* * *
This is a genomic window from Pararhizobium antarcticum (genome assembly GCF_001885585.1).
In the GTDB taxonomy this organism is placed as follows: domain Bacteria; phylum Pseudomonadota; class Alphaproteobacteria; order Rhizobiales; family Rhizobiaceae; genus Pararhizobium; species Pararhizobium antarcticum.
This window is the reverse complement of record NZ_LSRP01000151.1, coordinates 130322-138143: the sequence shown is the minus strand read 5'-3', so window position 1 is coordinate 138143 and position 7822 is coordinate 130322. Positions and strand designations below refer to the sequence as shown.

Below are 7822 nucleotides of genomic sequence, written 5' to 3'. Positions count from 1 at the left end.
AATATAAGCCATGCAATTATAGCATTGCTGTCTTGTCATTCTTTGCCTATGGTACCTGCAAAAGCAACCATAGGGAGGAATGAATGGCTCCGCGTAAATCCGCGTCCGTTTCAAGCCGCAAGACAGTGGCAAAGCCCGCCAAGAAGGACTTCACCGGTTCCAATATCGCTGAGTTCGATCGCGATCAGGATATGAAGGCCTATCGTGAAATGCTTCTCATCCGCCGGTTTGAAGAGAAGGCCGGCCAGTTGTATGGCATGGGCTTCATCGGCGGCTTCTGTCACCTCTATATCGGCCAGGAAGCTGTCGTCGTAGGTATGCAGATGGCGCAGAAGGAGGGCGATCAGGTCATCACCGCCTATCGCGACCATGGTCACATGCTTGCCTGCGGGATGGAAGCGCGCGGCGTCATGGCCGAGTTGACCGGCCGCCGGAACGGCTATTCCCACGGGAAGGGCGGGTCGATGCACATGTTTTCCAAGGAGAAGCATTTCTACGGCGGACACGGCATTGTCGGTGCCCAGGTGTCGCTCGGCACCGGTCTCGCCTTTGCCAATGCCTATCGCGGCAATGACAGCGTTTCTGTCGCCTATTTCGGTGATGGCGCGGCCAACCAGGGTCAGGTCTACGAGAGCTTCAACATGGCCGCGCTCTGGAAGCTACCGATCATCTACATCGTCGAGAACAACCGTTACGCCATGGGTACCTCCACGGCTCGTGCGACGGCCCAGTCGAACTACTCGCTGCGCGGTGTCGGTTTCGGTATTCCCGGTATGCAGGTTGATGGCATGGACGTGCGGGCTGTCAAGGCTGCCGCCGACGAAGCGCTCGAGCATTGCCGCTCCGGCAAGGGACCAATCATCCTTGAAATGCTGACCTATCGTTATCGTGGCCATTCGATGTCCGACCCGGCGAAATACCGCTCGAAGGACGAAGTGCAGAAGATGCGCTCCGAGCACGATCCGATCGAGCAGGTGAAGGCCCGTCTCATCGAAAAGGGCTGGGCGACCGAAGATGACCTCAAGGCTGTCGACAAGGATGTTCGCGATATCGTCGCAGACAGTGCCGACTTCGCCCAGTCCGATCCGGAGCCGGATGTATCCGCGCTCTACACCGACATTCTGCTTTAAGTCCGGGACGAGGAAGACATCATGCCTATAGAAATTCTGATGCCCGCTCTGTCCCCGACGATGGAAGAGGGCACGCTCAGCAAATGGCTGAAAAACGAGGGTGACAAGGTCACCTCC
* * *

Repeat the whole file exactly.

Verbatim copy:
This is a genomic window from Pararhizobium antarcticum (genome assembly GCF_001885585.1).
In the GTDB taxonomy this organism is placed as follows: domain Bacteria; phylum Pseudomonadota; class Alphaproteobacteria; order Rhizobiales; family Rhizobiaceae; genus Pararhizobium; species Pararhizobium antarcticum.
This window is the reverse complement of record NZ_LSRP01000151.1, coordinates 130322-138143: the sequence shown is the minus strand read 5'-3', so window position 1 is coordinate 138143 and position 7822 is coordinate 130322. Positions and strand designations below refer to the sequence as shown.

Below are 7822 nucleotides of genomic sequence, written 5' to 3'. Positions count from 1 at the left end.
AATATAAGCCATGCAATTATAGCATTGCTGTCTTGTCATTCTTTGCCTATGGTACCTGCAAAAGCAACCATAGGGAGGAATGAATGGCTCCGCGTAAATCCGCGTCCGTTTCAAGCCGCAAGACAGTGGCAAAGCCCGCCAAGAAGGACTTCACCGGTTCCAATATCGCTGAGTTCGATCGCGATCAGGATATGAAGGCCTATCGTGAAATGCTTCTCATCCGCCGGTTTGAAGAGAAGGCCGGCCAGTTGTATGGCATGGGCTTCATCGGCGGCTTCTGTCACCTCTATATCGGCCAGGAAGCTGTCGTCGTAGGTATGCAGATGGCGCAGAAGGAGGGCGATCAGGTCATCACCGCCTATCGCGACCATGGTCACATGCTTGCCTGCGGGATGGAAGCGCGCGGCGTCATGGCCGAGTTGACCGGCCGCCGGAACGGCTATTCCCACGGGAAGGGCGGGTCGATGCACATGTTTTCCAAGGAGAAGCATTTCTACGGCGGACACGGCATTGTCGGTGCCCAGGTGTCGCTCGGCACCGGTCTCGCCTTTGCCAATGCCTATCGCGGCAATGACAGCGTTTCTGTCGCCTATTTCGGTGATGGCGCGGCCAACCAGGGTCAGGTCTACGAGAGCTTCAACATGGCCGCGCTCTGGAAGCTACCGATCATCTACATCGTCGAGAACAACCGTTACGCCATGGGTACCTCCACGGCTCGTGCGACGGCCCAGTCGAACTACTCGCTGCGCGGTGTCGGTTTCGGTATTCCCGGTATGCAGGTTGATGGCATGGACGTGCGGGCTGTCAAGGCTGCCGCCGACGAAGCGCTCGAGCATTGCCGCTCCGGCAAGGGACCAATCATCCTTGAAATGCTGACCTATCGTTATCGTGGCCATTCGATGTCCGACCCGGCGAAATACCGCTCGAAGGACGAAGTGCAGAAGATGCGCTCCGAGCACGATCCGATCGAGCAGGTGAAGGCCCGTCTCATCGAAAAGGGCTGGGCGACCGAAGATGACCTCAAGGCTGTCGACAAGGATGTTCGCGATATCGTCGCAGACAGTGCCGACTTCGCCCAGTCCGATCCGGAGCCGGATGTATCCGCGCTCTACACCGACATTCTGCTTTAAGTCCGGGACGAGGAAGACATCATGCCTATAGAAATTCTGATGCCCGCTCTGTCCCCGACGATGGAAGAGGGCACGCTCAGCAAATGGCTGAAAAACGAGGGTGACAAGGTCACCTCC